It’s been just over a year since I joined Bret in creating what is now Dust Collectors Records, and we have come so far in that short time. Last week we partnered with Apple Music to create an animation for our Cookin Soul release “Daisy Vibes” (art pictured above). It’s been a wild year.
In our last post, Bret talked a little bit about his experience getting DC off the ground and putting together the first comp (Seasonal Sounds Summer). In this post I’ll go into my origins with DC and offer a couple insights I gained along the way.
In early 2018 Bret slid into my Instagram dm’s. Back then he produced music actively, and I had played one of his tracks during a weekly late-night radio show at my college’s station. Somehow he figured this out despite not actually hearing the song on air. He informed me that he also lived in Boston and that’s why he decided to reach out. He asked me questions about my lofi show and told me about the music collective he ran. I thought the whole thing sounded cool and offered to interview him on my show.
When I asked Bret if he’d like to come in, he said something to the effect of, “yes, but I’m 16, is that ok?” And I said something to the effect of, “idgaf.” This brings me to my first insight: age absolutely does not matter when it comes to art and vision. Any person of any age can be inclined to both.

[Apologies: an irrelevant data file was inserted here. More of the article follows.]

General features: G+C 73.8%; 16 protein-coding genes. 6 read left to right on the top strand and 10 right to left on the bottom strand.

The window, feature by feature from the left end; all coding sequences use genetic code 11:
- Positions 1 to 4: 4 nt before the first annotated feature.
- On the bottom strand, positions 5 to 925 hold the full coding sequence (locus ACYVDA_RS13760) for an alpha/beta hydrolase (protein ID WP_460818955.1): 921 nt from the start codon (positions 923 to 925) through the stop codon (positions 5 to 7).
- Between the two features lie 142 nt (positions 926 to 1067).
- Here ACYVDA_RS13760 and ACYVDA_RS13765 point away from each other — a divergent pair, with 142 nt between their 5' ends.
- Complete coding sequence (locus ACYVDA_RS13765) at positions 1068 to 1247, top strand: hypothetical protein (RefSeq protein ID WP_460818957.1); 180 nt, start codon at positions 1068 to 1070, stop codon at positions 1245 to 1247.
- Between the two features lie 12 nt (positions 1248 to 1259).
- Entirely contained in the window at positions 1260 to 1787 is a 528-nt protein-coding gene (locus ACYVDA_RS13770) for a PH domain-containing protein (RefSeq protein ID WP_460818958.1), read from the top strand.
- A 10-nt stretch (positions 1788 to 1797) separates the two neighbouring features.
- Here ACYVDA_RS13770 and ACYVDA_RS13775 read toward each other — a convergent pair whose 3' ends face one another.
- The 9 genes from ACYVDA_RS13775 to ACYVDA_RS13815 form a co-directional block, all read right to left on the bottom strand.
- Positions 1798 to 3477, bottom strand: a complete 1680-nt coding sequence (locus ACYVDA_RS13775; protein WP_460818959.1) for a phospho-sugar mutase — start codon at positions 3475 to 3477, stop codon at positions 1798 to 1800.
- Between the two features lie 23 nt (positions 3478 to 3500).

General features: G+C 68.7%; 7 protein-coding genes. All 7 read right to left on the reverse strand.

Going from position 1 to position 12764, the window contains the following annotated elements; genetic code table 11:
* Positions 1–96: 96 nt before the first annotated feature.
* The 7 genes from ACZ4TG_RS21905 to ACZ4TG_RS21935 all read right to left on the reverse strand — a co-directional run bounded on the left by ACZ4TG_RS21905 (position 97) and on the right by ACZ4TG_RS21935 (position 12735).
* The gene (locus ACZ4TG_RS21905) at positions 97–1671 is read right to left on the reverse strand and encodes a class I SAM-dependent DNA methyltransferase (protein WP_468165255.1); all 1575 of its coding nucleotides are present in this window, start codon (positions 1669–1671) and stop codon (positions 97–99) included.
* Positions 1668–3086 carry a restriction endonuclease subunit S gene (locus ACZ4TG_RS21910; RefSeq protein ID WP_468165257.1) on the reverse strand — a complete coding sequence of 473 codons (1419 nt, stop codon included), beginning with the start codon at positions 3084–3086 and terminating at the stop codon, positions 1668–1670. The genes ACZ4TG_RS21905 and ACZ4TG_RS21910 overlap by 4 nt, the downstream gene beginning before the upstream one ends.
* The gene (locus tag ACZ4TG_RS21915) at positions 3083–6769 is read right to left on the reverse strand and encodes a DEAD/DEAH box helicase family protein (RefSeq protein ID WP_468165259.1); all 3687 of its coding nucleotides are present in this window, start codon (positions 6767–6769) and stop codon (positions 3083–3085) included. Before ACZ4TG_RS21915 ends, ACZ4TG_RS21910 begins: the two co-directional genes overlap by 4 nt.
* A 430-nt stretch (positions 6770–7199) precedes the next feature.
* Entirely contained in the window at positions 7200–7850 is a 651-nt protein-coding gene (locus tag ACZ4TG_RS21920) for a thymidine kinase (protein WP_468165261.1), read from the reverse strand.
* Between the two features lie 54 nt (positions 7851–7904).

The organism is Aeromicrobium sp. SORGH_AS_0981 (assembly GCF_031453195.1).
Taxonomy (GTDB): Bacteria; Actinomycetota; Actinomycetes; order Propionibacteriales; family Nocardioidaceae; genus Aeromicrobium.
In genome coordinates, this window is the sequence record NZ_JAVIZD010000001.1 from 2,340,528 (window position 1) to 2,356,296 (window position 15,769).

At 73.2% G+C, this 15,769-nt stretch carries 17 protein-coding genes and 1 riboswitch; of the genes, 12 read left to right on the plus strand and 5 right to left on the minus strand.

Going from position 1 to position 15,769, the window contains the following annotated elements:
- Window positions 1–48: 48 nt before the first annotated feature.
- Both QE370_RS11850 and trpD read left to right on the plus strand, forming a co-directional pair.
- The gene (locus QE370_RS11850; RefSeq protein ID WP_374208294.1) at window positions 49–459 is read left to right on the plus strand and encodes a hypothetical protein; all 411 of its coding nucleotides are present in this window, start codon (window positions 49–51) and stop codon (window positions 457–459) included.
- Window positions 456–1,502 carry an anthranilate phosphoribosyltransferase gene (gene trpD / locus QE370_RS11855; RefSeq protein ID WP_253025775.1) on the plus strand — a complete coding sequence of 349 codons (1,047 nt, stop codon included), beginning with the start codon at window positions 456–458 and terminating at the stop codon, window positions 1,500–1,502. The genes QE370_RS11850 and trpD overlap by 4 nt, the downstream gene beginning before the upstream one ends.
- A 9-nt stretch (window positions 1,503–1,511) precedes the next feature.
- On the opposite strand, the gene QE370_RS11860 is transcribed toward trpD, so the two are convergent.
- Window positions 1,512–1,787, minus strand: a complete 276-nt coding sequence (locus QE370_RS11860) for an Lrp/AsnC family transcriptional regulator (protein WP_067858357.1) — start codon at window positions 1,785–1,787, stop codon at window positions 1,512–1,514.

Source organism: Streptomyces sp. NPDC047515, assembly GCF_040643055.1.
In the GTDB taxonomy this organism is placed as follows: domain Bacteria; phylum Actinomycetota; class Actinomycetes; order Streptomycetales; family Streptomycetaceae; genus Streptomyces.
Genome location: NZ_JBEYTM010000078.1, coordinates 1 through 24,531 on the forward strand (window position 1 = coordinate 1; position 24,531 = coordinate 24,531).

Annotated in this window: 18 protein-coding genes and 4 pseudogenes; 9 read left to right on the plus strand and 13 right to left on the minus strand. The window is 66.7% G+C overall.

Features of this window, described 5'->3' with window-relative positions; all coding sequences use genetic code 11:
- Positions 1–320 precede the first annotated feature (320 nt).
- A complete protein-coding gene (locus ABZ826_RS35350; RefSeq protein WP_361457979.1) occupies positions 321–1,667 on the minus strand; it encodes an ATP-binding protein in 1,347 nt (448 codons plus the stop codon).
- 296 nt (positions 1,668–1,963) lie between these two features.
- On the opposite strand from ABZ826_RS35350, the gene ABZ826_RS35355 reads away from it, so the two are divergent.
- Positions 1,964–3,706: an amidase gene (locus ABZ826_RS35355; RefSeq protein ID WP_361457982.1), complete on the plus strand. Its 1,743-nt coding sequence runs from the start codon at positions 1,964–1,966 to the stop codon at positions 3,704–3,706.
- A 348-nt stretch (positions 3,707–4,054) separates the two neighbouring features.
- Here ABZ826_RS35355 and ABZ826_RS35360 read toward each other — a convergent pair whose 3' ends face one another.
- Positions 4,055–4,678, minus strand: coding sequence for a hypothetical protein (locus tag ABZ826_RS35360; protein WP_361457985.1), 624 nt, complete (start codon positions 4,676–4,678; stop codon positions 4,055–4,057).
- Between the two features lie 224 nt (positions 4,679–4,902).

Truthfully, I was astounded that he was 16, and I was simultaneously suspicious that maybe I had overestimated his radio-worthiness (whatever that means). I certainly endured some small anxiety right up until his dad dropped him off and we were preparing to go on air.
Looking back, I can say with certainty that had the interview never happened, I would not be co-managing DC today and I probably would not have spoken to Bret much beyond our original chat on Instagram. In our in-person conversation, I perceived his vision clearly and could tell he had the drive to pursue his goals. The kid clearly worked incredibly hard. Consequently, I had a new goal for myself - I wanted to be part of the collective.
This brings me to my second point: in order to grow a music collective (or anything, for that matter), being proactive is a requirement. I realize that this is an oft-repeated word of advice, but I cannot stress enough how important it is.
I had interviewed Bret, but I still had no affiliation with DC other than receiving an invite to the massive Discord server of assorted producers and enthusiasts. Despite the fact that the collective preceded my meeting with Bret by over a year, management was my goal. To achieve this end, I made myself indispensable to DC. I spoke to Bret often and offered to build an accounting system, handle contract writing (I had no idea at the time how I would accomplish this), form an LLC, take over the instagram account, help build the website, and complete a host of other tasks that I believed would be beneficial to the collective.
I started helping out in May 2018, and two months later in July Bret offered me the position of co-manager. Thankfully, I haven’t screwed it up (yet). As a disclaimer, managing a label teaches me new things every day and I’m by no means a pro at any of this. The advice here comes from what I learned early on at DC.
More to come in later posts.
Also, here are two tracks I’m listening to this month.